1. M. Karsai, M. Kivelä, R. K. Pan, K. Kaski, J. Kertész, A.-L. Barabási, J. Saramäki: Small But Slow World: How Network Topology and Burstiness Slow Down Spreading, Phys. Rev. E 83, 025102 (2011)

2. Márton Karsai, Kimmo Kaski, Albert-László Barabási, János Kertész: Universal features of correlated bursty behavior, Scientific Reports 2, Article number 397 (2012)

3. Márton Karsai, Kimmo Kaski, János Kertész: Correlated dynamics in egocentric communication networks, PLoS ONE 7(7) e40612 (2012)

4. Hang-Hyun Jo, Márton Karsai, János Kertész, Kimmo Kaski: Circadian pattern and burstiness in human communication activity, New J. Phys. 14 013055 (2012)

5. Szabolcs Vajna, Bálint Tóth, János Kertész: Modelling power-law distributed interevent times, New J. Phys.15, article 103023 (2013)

6. Hang-Hyun Jo, Juan I. Perotti, Kimmo Kaski, János Kertész: Enhanced Spreading Dynamics by Non-Poissonian Processes, Physical Review X 4, 011041 (2014)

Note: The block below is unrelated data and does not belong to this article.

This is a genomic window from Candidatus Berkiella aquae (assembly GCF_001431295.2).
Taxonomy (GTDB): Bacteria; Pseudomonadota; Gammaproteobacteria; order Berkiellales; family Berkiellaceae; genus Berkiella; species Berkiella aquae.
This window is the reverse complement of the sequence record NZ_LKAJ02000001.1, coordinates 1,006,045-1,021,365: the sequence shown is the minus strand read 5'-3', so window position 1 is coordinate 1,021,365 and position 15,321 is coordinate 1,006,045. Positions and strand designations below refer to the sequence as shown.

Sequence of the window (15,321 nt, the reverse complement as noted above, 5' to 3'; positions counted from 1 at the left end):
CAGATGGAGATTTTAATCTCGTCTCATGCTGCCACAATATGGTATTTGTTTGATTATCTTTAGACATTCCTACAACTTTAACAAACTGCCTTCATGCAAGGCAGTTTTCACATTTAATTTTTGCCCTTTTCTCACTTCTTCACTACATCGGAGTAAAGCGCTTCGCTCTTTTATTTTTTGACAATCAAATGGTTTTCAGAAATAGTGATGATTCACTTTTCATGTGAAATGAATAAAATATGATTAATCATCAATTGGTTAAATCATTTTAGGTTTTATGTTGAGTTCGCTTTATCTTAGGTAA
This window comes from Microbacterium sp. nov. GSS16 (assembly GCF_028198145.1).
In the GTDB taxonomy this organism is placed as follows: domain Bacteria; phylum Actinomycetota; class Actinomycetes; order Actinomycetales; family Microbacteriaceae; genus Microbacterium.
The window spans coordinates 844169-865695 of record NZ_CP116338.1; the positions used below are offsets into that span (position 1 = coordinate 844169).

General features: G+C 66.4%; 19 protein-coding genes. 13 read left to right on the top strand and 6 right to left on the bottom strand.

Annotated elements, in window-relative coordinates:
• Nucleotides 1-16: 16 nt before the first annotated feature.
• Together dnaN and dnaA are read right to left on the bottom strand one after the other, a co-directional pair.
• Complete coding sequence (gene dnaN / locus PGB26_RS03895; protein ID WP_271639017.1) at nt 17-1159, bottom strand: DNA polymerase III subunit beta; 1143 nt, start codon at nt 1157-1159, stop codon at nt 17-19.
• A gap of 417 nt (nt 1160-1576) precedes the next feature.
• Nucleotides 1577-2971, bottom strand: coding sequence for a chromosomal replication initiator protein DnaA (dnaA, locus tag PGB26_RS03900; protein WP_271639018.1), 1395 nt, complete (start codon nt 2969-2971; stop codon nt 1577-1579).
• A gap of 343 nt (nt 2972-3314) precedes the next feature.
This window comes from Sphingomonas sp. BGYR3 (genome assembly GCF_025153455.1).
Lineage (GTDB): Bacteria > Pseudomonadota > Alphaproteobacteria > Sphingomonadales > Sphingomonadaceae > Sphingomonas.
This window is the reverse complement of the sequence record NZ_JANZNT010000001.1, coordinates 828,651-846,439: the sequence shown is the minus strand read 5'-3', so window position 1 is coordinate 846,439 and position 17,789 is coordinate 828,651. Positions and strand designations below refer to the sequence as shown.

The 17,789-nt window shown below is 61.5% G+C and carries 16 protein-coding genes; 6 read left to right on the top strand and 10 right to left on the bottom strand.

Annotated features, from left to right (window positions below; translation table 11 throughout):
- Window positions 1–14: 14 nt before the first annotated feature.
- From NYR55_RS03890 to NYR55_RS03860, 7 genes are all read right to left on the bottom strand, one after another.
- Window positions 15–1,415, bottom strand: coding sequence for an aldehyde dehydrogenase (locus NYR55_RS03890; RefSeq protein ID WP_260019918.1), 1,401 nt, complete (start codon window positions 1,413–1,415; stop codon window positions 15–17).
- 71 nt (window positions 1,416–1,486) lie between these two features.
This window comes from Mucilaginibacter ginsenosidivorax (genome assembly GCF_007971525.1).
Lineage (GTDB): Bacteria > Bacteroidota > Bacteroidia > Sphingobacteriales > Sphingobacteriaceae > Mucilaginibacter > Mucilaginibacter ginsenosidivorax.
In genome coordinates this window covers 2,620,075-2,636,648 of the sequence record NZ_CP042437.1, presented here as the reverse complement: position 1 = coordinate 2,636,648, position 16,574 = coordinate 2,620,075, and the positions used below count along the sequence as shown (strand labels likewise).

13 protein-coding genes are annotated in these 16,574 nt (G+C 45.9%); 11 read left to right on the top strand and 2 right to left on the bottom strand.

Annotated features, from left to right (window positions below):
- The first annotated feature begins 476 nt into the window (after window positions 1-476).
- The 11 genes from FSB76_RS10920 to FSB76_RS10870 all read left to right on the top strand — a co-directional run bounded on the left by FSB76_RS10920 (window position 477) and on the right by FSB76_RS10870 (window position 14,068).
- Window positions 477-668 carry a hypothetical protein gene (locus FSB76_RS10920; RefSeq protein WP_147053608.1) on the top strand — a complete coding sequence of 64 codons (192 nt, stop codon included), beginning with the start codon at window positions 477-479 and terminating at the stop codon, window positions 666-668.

7. Dávid X. Horváth, János Kertész: Spreading dynamics on networks: the role of burstiness, topology and non-stationarity, New Journal of Physics 16 (7), 073037

A note on academic writing

I often give the following writing advice to my students. Today, in honor of efficiency, I decided I’d put my advice in a blog post, so I can just link to it in the future.

Unless you’re a great writer (in which case you don’t have to follow any rules), the structure of academic text is the following:

  • First you tell your readers what you’re about to tell them.
  • Then you tell the readers the thing you want to tell them.
  • Finally you tell them what you’ve just told them.

This structure works on a number of levels in a thesis.

On the level of the entire thesis, the introduction tells the reader what’s going to happen in the text and the conclusion summarizes what just happened, while the chapters in between contain the actual work.

But for each chapter, you should also put an introduction and conclusion around the content, and similarly for each section. Even within each subsection, it might be good idea to start with a introductory sentence or two (setting the stage) and wrapping up. You have to stop before it gets too pedantic, but I hope the point gets across. It’s not exactly fractal, but almost.

Networking doesn’t always work

With collaborators at MIT (first author is Yves-Alexandre de Montjoye) we have just published a paper in Scientific Reports, The Strength of the Strongest Ties in Collaborative Problem Solving.